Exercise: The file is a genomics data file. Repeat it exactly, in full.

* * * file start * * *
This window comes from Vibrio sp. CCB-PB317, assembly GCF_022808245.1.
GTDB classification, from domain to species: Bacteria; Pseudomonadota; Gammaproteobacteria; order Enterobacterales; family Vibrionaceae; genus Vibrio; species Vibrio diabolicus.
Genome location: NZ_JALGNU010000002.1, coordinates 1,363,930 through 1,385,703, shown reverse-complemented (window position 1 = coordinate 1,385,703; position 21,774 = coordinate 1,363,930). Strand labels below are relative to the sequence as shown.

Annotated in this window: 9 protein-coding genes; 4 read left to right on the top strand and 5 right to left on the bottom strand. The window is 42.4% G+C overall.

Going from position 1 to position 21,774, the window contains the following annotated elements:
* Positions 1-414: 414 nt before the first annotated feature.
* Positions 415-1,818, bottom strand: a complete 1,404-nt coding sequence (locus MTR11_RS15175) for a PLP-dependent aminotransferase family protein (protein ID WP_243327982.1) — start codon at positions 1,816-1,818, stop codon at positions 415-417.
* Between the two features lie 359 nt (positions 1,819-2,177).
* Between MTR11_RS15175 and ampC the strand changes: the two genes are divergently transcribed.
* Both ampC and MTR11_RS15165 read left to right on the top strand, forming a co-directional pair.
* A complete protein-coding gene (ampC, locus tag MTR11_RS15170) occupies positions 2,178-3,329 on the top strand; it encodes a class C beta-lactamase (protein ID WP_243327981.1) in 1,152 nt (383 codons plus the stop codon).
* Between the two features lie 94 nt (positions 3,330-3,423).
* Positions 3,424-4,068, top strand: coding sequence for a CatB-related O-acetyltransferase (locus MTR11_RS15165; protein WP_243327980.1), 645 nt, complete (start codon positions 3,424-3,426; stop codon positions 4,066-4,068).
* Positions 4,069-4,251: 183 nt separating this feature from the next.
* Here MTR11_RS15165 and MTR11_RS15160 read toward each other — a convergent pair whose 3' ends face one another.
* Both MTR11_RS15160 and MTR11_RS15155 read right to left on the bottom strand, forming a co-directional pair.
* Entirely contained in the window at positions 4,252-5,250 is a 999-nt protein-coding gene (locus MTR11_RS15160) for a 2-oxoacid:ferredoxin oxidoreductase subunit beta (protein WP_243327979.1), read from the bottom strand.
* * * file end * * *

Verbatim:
This window comes from Vibrio sp. CCB-PB317, assembly GCF_022808245.1.
GTDB classification, from domain to species: Bacteria; Pseudomonadota; Gammaproteobacteria; order Enterobacterales; family Vibrionaceae; genus Vibrio; species Vibrio diabolicus.
Genome location: NZ_JALGNU010000002.1, coordinates 1,363,930 through 1,385,703, shown reverse-complemented (window position 1 = coordinate 1,385,703; position 21,774 = coordinate 1,363,930). Strand labels below are relative to the sequence as shown.

Annotated in this window: 9 protein-coding genes; 4 read left to right on the top strand and 5 right to left on the bottom strand. The window is 42.4% G+C overall.

Going from position 1 to position 21,774, the window contains the following annotated elements:
* Positions 1-414: 414 nt before the first annotated feature.
* Positions 415-1,818, bottom strand: a complete 1,404-nt coding sequence (locus MTR11_RS15175) for a PLP-dependent aminotransferase family protein (protein ID WP_243327982.1) — start codon at positions 1,816-1,818, stop codon at positions 415-417.
* Between the two features lie 359 nt (positions 1,819-2,177).
* Between MTR11_RS15175 and ampC the strand changes: the two genes are divergently transcribed.
* Both ampC and MTR11_RS15165 read left to right on the top strand, forming a co-directional pair.
* A complete protein-coding gene (ampC, locus tag MTR11_RS15170) occupies positions 2,178-3,329 on the top strand; it encodes a class C beta-lactamase (protein ID WP_243327981.1) in 1,152 nt (383 codons plus the stop codon).
* Between the two features lie 94 nt (positions 3,330-3,423).
* Positions 3,424-4,068, top strand: coding sequence for a CatB-related O-acetyltransferase (locus MTR11_RS15165; protein WP_243327980.1), 645 nt, complete (start codon positions 3,424-3,426; stop codon positions 4,066-4,068).
* Positions 4,069-4,251: 183 nt separating this feature from the next.
* Here MTR11_RS15165 and MTR11_RS15160 read toward each other — a convergent pair whose 3' ends face one another.
* Both MTR11_RS15160 and MTR11_RS15155 read right to left on the bottom strand, forming a co-directional pair.
* Entirely contained in the window at positions 4,252-5,250 is a 999-nt protein-coding gene (locus MTR11_RS15160) for a 2-oxoacid:ferredoxin oxidoreductase subunit beta (protein WP_243327979.1), read from the bottom strand.